Maya people

From Academic Kids

The Maya people are a native American people of southern Mexico and northern Central America.

"We are not myths of the past, ruins in the jungle or zoos. We are people and we want to be respected, not to be victims of intolerance and racism." -- [[Rigoberta Mench?There are an estimated 6 million Maya people living in this area at the start of the 21st century. Some are quite integrated into the modern culture of the nations in which they reside, others continue a more traditional culturally distinct life, often speaking a Maya language.

The largest populations of Maya people are in the Mexican states of [[Yucatᮝ], Campeche, Quintana Roo, Tabasco, and Chiapas, and in the Central American countries of Belize, Guatemala, and the western portions of Honduras and El Salvador.


The Yucatᮠ

The largest group of modern Maya is in the Yucatᮠregion of Mexico. They commonly identifiy themselves simply as "Maya" with no tribe (unlike in the Highlands of Western Guatemala), and speak the language which anthropologists term "Yucatec Maya", but is identified by speakers and Yucatecos simply as "Maya", although the Spanish language is commonly spoken as well. Especially in the western areas, even those of mostly or all Maya descent who speak Maya at home often identify themselves as "Mestizo", showing a degree of assimilation and identification with the Mexican mainstream culture.

Historically, the population in the eastern half of the peninsula was less affected by and less integrated with Hispanic culture than those of the western half.

A large 19th century revolt by the Yucatec Maya, known as the [[Caste War of Yucatᮝ], was one of the most successful modern Native American revolts; results included the temporary existence of the Maya state of Chan Santa Cruz, recognized as an independent nation by the British Empire.

The development of the Caribbean Sea tourism resorts in Quintana Roo such as Cancun and the encouragement of many people from other parts of Mexico to move to that region has been seen by some critics as motivated in part by the desire of the Mexican government to lessen the Maya identity of that region and to make it more generically "Mexican".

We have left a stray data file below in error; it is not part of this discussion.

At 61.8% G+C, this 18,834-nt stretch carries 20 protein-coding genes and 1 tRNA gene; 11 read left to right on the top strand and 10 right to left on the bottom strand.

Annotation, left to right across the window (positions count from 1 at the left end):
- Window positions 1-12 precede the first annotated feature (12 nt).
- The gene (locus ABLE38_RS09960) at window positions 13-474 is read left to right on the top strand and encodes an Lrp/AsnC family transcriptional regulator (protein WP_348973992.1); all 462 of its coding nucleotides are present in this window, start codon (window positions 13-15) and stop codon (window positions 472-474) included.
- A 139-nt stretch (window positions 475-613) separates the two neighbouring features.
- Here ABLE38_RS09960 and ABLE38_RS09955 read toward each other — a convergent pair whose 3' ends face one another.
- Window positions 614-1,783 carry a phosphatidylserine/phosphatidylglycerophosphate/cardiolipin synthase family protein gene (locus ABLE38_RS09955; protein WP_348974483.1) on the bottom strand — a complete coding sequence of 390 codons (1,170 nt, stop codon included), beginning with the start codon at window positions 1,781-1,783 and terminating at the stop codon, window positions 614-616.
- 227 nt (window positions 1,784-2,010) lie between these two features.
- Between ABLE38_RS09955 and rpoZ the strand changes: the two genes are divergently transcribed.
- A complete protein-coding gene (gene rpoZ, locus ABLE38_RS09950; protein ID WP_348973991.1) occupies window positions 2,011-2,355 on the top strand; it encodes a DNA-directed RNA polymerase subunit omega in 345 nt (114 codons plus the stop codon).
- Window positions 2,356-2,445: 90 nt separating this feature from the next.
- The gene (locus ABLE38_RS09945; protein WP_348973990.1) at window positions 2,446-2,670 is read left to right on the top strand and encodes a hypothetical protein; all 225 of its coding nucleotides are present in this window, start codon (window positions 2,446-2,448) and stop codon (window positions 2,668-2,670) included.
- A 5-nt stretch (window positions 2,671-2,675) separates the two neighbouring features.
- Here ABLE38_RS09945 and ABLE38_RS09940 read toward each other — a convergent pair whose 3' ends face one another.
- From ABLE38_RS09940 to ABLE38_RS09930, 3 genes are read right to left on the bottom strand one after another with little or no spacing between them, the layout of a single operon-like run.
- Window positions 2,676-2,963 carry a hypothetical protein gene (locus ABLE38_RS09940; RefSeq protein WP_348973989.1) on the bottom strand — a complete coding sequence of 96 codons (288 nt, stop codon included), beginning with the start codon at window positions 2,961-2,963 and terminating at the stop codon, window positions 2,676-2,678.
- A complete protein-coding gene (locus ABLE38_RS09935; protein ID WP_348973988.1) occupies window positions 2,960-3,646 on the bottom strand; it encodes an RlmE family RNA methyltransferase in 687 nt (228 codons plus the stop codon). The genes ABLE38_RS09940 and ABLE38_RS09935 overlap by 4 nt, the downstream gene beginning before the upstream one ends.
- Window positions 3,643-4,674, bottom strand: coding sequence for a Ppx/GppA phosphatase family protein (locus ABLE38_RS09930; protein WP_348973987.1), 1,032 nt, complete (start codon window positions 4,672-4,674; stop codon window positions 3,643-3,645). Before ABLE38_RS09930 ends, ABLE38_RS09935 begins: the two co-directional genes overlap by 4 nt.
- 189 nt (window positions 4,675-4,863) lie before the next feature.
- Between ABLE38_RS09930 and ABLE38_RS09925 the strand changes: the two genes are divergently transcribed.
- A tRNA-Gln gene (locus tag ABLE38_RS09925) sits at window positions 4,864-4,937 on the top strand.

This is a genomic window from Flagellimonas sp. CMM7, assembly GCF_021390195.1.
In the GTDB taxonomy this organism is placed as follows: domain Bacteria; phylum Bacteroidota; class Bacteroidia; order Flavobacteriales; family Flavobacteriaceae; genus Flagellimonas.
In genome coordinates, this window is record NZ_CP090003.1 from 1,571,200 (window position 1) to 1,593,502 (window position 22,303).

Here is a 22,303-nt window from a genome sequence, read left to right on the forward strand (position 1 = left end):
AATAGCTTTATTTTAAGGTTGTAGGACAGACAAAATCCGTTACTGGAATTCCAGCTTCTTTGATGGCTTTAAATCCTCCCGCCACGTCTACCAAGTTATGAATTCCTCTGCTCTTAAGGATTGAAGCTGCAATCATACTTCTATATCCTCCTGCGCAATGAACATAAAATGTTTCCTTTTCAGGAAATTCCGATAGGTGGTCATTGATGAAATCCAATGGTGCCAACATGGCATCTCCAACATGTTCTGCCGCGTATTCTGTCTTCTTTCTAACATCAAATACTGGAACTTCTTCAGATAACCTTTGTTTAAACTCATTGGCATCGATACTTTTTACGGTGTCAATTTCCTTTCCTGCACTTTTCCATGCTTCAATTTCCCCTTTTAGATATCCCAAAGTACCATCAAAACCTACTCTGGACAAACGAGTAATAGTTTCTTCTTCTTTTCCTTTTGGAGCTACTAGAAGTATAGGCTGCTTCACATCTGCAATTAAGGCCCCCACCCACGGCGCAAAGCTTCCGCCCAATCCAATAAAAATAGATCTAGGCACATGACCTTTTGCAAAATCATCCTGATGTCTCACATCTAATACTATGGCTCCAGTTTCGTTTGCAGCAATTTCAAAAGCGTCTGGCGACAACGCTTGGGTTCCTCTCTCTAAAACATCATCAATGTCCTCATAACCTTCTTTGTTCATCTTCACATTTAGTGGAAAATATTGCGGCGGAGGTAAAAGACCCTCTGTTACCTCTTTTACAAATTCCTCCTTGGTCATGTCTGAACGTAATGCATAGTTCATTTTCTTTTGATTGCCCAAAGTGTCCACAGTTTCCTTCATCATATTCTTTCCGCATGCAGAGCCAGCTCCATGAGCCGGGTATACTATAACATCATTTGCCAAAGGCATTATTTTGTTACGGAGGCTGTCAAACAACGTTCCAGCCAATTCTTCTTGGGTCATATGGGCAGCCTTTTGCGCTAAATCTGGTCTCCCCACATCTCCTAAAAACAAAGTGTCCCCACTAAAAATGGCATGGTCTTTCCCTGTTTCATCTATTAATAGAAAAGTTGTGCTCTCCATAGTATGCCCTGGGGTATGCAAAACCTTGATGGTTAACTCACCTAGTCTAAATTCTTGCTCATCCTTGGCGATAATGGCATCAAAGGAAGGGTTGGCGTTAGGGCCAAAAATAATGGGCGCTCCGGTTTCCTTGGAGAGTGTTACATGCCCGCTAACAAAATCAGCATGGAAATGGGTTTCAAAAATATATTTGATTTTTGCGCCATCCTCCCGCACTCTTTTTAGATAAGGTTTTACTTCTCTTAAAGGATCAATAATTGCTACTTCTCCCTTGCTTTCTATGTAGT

Chiapas was long part of Mexico least touched by the reforms of the Mexican Revolution. Many Maya there gave support to the Zapatista Army of National Liberation.

Maya groups in Chiapas include the Tzotzil and Tzeltal, in the highlands of the state, and the Ch'ol in the jungle.


In Guatemala, the largest and most traditional Maya populations are in the western highlands.

In Guatemala the Spanish colonial pattern of keeping the native population legally separate and subservient continued well into the 20th century. This resulted in many traditional customs being retained, as the only other option than traditional Maya life open to most Maya was entering the Hispanic culture at the very bottom rung.

Considerable identification with tribes, often corresponding to pre-Columbian nation states, continues, and many people wear traditional clothing that displays their specific local identity. Clothing of women tends to be more traditional than that of the men, as the men have more interaction with the Hispanic commerce and culture.

Maya peoples of the Guatemala highlands include the [[Quich靝, Mam, Pocomam, Caqchikel, Ixil, Kekchi, Tzutuhil, Jacaltec, and Xinca.

Other Maya groups

The most traditional of Maya groups are the Lacandon, a small population avoiding contact with outsiders until the late 20th century by living in small groups in the rain forests.


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